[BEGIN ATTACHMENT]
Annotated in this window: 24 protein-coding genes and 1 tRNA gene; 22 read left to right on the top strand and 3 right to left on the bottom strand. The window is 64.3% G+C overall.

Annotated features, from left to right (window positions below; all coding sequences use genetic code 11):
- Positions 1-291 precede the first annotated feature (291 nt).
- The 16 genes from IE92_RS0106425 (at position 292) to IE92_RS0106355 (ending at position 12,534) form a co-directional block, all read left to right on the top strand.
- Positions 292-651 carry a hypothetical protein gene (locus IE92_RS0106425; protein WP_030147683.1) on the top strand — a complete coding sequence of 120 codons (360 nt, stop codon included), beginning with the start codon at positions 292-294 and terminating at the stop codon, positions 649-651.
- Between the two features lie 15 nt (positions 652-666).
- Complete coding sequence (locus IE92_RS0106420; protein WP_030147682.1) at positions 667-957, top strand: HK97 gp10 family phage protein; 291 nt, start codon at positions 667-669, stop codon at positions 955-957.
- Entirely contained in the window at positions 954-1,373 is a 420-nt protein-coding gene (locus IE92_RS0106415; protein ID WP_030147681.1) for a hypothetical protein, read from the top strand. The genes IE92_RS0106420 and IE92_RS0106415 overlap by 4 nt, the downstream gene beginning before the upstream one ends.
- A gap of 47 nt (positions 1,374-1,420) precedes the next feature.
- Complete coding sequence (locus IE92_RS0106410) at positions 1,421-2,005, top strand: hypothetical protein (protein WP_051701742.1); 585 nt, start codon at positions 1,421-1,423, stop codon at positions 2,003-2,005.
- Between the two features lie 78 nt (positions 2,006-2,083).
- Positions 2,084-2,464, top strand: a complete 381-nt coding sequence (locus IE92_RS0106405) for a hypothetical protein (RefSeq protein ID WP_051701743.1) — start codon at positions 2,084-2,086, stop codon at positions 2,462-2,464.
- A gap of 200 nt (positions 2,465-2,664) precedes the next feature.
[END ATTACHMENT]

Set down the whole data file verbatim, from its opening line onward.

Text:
Annotated in this window: 24 protein-coding genes and 1 tRNA gene; 22 read left to right on the top strand and 3 right to left on the bottom strand. The window is 64.3% G+C overall.

Annotated features, from left to right (window positions below; all coding sequences use genetic code 11):
- Positions 1-291 precede the first annotated feature (291 nt).
- The 16 genes from IE92_RS0106425 (at position 292) to IE92_RS0106355 (ending at position 12,534) form a co-directional block, all read left to right on the top strand.
- Positions 292-651 carry a hypothetical protein gene (locus IE92_RS0106425; protein WP_030147683.1) on the top strand — a complete coding sequence of 120 codons (360 nt, stop codon included), beginning with the start codon at positions 292-294 and terminating at the stop codon, positions 649-651.
- Between the two features lie 15 nt (positions 652-666).
- Complete coding sequence (locus IE92_RS0106420; protein WP_030147682.1) at positions 667-957, top strand: HK97 gp10 family phage protein; 291 nt, start codon at positions 667-669, stop codon at positions 955-957.
- Entirely contained in the window at positions 954-1,373 is a 420-nt protein-coding gene (locus IE92_RS0106415; protein ID WP_030147681.1) for a hypothetical protein, read from the top strand. The genes IE92_RS0106420 and IE92_RS0106415 overlap by 4 nt, the downstream gene beginning before the upstream one ends.
- A gap of 47 nt (positions 1,374-1,420) precedes the next feature.
- Complete coding sequence (locus IE92_RS0106410) at positions 1,421-2,005, top strand: hypothetical protein (protein WP_051701742.1); 585 nt, start codon at positions 1,421-1,423, stop codon at positions 2,003-2,005.
- Between the two features lie 78 nt (positions 2,006-2,083).
- Positions 2,084-2,464, top strand: a complete 381-nt coding sequence (locus IE92_RS0106405) for a hypothetical protein (RefSeq protein ID WP_051701743.1) — start codon at positions 2,084-2,086, stop codon at positions 2,462-2,464.
- A gap of 200 nt (positions 2,465-2,664) precedes the next feature.